Tax Credits From Home Improvement Projects

Posted by Charles R. Frazier | Jun 03, 2024 | 0 Comments

Summer officially kicks off this month, and it's a popular time when taxpayers delve into home improvement projects. Whether it's extensive renovations, or a "honey-do" list that has been lingering for some time, there may be expenditures that qualify for home energy tax credits. Both homeowners and some renters may be able to claim these credits up to $3,200 if improvements made to their primary residence are considered qualifying expenses. 

The Energy Efficient Home Improvement Credit and the Residential Clean Energy Credit are two opportunities for taxpayers to claim credits associated with making energy improvements to their main home after January 1, 2023. 

Energy Efficient Home Improvement Credit
According to the Internal Revenue Service, expenses that qualify as energy efficiency improvements can include expenditures on items such as exterior doors, windows, skylights, insulation and air sealing materials or systems. Residential energy property expenses can include natural gas, propane or oil water heaters and hot water boilers, heat pumps, water heaters, biomass stoves and boilers, and home energy audits of a main home.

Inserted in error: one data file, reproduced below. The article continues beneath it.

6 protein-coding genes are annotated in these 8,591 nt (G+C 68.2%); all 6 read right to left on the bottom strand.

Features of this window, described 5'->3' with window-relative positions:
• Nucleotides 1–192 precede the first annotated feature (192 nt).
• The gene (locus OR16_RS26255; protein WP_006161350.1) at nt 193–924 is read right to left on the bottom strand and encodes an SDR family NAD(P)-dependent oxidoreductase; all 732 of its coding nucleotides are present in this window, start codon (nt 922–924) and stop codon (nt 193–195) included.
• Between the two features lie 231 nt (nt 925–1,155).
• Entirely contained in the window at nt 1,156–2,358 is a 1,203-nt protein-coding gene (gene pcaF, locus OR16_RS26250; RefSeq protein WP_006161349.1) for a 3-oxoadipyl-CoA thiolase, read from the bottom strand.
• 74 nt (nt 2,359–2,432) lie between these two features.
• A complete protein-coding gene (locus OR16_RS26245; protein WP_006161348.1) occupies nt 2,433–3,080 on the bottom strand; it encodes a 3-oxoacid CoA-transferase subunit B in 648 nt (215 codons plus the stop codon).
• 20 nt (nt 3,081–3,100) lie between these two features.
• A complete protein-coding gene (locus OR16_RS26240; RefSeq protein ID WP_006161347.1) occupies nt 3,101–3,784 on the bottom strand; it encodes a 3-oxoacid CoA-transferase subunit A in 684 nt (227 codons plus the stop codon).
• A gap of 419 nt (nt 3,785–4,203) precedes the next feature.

Residential Clean Energy Credit 
Residential improvements that are associated with clean energy production (i.e. solar, wind, geothermal, etc.) may qualify for the Residential Clean Energy Credit. Expenses that qualify for this credit include the costs of solar electric panels and water heaters, wind turbines, geothermal heat pumps, fuel cells and battery storage technology. 

Both of these credits are nonrefundable, which the IRS says "means the credit amount received cannot exceed the amount owed in tax." 

To claim these credits - both the Energy Efficient Home Improvement Credit and the Residential Clean Energy Credit - taxpayers should use Form 5695, Residential Energy Credits, when filing their taxes. Be sure to keep records of your purchases and installation expenses throughout the year if you're planning to claim this credit.

The IRS provides more detailed information about claiming these credits, which expenses qualify, and limitations on its website. As always, if you're not certain if your expenses qualify for these credits, then reach out to a tax professional who can provide specific guidance for you. 

About the Author

Charles R. Frazier

Tax Attorney & Estate Planning Law Specialist


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